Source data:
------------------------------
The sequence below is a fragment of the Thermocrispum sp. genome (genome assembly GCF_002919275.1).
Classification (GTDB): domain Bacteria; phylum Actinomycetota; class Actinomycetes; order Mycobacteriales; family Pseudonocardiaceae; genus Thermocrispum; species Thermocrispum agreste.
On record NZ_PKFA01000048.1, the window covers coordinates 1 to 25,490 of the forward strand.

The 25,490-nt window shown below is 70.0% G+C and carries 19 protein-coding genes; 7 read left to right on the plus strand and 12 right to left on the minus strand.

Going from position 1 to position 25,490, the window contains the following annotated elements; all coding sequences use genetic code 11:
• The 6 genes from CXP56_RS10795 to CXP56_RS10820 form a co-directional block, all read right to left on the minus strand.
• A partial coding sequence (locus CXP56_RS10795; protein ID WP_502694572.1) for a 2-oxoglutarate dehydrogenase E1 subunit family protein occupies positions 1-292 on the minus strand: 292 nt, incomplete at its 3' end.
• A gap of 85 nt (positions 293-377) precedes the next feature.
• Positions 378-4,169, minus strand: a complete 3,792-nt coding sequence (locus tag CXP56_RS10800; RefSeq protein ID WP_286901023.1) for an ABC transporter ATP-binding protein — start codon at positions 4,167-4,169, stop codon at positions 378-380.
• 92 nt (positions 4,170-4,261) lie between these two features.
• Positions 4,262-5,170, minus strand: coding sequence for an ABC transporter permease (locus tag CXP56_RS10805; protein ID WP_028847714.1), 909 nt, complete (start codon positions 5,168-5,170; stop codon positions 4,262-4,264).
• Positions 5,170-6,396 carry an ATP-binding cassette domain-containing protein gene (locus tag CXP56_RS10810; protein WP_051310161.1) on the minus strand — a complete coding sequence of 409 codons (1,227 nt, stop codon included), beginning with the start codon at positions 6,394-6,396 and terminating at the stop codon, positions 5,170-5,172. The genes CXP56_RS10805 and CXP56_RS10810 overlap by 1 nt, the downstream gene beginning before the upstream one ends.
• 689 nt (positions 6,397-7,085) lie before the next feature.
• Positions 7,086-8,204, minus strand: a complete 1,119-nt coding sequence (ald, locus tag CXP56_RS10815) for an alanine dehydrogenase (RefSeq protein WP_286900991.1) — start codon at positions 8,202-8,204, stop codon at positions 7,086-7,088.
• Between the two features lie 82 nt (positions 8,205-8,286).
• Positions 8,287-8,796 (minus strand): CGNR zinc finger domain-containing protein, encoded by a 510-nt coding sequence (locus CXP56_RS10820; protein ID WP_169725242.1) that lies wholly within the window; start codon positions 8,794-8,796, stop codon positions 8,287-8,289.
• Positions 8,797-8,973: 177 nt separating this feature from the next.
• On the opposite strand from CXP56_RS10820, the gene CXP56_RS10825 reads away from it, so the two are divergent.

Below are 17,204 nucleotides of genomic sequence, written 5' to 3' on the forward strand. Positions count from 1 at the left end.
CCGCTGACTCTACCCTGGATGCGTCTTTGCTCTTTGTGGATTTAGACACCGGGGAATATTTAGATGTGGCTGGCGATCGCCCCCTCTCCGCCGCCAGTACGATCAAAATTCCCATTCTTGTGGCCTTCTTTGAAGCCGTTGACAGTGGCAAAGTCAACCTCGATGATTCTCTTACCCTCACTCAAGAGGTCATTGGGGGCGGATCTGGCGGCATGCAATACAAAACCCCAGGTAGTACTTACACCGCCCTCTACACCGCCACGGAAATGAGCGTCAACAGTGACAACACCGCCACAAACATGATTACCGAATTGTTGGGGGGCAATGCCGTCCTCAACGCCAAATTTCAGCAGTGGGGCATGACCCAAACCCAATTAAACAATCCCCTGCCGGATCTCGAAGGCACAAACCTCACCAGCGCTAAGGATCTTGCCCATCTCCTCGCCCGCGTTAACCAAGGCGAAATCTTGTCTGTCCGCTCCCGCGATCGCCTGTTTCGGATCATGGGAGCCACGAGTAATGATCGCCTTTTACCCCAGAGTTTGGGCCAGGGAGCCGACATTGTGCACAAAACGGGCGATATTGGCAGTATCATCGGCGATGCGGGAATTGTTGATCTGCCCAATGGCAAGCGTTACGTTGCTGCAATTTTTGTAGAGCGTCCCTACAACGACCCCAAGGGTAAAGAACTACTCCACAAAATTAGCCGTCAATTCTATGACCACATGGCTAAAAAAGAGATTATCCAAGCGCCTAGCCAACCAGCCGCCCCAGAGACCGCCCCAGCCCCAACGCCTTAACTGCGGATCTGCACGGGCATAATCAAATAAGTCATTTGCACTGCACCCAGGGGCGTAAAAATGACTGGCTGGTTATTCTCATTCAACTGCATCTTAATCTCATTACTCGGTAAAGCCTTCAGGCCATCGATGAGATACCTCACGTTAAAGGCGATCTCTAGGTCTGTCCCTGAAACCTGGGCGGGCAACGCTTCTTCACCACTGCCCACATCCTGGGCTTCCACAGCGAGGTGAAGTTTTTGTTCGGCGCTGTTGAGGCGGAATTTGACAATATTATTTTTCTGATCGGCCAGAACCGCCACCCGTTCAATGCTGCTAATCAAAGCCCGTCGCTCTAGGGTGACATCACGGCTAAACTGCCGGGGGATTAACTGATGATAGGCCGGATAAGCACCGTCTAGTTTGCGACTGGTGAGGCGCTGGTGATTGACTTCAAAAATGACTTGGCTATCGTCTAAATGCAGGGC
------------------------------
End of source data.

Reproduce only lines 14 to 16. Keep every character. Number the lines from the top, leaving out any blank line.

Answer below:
• Positions 7,086-8,204, minus strand: a complete 1,119-nt coding sequence (ald, locus tag CXP56_RS10815) for an alanine dehydrogenase (RefSeq protein WP_286900991.1) — start codon at positions 8,202-8,204, stop codon at positions 7,086-7,088.
• Between the two features lie 82 nt (positions 8,205-8,286).
• Positions 8,287-8,796 (minus strand): CGNR zinc finger domain-containing protein, encoded by a 510-nt coding sequence (locus CXP56_RS10820; protein ID WP_169725242.1) that lies wholly within the window; start codon positions 8,794-8,796, stop codon positions 8,287-8,289.